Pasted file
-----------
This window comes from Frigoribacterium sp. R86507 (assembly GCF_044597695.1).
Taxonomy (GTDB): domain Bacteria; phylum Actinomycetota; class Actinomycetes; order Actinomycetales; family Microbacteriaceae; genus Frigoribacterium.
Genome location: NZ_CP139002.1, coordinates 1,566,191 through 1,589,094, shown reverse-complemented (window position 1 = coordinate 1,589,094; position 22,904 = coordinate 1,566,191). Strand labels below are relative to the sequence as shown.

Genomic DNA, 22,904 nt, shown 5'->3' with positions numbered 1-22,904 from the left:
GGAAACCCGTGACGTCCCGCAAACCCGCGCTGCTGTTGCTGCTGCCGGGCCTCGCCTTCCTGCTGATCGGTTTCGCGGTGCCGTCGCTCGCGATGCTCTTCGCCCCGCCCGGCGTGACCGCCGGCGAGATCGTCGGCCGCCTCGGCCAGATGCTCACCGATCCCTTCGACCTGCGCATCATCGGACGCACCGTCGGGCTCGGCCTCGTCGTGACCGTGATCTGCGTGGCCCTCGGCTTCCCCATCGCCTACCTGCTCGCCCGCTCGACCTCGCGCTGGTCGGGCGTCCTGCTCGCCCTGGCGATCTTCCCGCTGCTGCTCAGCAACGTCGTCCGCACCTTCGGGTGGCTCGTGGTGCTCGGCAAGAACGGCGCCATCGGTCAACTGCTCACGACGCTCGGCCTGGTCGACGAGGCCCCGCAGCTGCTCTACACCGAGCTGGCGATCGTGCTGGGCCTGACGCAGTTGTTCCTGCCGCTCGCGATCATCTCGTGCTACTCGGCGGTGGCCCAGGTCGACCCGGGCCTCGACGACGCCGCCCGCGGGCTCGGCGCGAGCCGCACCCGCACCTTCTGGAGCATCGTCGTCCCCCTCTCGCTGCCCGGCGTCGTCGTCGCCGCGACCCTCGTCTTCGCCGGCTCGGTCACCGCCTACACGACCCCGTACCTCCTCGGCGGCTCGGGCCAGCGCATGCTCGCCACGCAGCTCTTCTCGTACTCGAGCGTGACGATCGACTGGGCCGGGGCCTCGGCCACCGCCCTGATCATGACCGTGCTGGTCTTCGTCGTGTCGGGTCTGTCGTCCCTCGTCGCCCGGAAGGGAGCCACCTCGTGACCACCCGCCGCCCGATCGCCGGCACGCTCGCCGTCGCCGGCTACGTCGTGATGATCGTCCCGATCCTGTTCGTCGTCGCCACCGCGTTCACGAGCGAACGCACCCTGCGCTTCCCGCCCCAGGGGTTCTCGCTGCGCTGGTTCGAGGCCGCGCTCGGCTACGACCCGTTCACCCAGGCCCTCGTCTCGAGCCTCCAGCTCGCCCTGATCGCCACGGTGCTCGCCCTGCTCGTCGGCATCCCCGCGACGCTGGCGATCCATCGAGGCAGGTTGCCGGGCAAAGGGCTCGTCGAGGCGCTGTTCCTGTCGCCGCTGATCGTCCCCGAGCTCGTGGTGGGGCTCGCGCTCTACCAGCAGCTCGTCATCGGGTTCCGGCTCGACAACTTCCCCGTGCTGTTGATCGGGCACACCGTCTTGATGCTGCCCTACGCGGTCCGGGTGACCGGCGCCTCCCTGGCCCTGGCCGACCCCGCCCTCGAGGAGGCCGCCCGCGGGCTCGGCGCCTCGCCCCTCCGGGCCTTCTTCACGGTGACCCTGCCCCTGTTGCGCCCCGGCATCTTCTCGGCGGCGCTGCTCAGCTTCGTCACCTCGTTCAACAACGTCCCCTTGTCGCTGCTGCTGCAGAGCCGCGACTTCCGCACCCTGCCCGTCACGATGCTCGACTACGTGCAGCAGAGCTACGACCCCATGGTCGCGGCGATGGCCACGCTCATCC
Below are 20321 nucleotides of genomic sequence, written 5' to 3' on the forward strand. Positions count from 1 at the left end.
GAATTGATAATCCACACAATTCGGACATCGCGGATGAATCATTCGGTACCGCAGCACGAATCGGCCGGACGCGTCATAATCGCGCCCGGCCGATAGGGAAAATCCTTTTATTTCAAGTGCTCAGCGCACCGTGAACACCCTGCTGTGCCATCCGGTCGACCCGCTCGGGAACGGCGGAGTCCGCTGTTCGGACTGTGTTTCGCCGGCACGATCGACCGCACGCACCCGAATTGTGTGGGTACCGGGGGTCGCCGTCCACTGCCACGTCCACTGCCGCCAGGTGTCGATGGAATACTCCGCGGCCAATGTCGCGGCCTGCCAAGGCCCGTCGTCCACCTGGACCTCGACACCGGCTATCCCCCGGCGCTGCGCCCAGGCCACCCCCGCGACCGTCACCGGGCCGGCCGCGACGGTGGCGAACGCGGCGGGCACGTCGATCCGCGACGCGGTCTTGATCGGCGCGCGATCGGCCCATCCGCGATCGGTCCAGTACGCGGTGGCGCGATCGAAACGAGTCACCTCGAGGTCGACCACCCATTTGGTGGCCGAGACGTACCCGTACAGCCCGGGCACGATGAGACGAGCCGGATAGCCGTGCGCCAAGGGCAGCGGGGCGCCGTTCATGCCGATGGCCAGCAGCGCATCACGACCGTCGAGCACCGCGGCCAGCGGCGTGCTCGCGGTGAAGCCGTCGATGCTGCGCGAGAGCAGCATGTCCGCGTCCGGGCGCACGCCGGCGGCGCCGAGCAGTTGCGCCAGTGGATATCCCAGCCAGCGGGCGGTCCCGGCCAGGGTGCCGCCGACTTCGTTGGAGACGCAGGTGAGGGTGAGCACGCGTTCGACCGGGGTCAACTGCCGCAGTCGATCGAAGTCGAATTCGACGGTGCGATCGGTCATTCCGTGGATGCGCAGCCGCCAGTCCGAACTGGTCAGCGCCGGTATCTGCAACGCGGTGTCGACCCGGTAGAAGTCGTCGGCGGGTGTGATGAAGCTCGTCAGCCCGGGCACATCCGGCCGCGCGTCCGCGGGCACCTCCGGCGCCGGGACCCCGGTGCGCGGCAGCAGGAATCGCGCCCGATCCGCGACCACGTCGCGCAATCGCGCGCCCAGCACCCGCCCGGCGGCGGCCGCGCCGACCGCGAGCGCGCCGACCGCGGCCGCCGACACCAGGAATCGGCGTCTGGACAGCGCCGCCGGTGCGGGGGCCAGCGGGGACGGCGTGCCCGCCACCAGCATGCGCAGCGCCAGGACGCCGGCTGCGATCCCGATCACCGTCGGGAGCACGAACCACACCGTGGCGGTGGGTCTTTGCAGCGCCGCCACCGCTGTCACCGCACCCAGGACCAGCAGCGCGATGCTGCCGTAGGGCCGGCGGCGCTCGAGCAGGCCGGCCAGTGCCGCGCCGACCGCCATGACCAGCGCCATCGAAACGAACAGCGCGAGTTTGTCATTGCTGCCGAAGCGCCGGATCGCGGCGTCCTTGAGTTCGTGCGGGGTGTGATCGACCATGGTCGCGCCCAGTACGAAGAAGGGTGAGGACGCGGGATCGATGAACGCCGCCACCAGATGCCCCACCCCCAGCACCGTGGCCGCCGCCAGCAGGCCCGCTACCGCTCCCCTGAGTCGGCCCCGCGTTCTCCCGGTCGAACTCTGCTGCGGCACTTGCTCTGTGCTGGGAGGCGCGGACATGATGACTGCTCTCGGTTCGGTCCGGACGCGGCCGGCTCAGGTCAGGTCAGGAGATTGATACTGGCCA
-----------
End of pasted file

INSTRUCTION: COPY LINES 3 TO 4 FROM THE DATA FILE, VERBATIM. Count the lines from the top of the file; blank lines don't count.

Genome location: NZ_CP139002.1, coordinates 1,566,191 through 1,589,094, shown reverse-complemented (window position 1 = coordinate 1,589,094; position 22,904 = coordinate 1,566,191). Strand labels below are relative to the sequence as shown.

Genomic DNA, 22,904 nt, shown 5'->3' with positions numbered 1-22,904 from the left: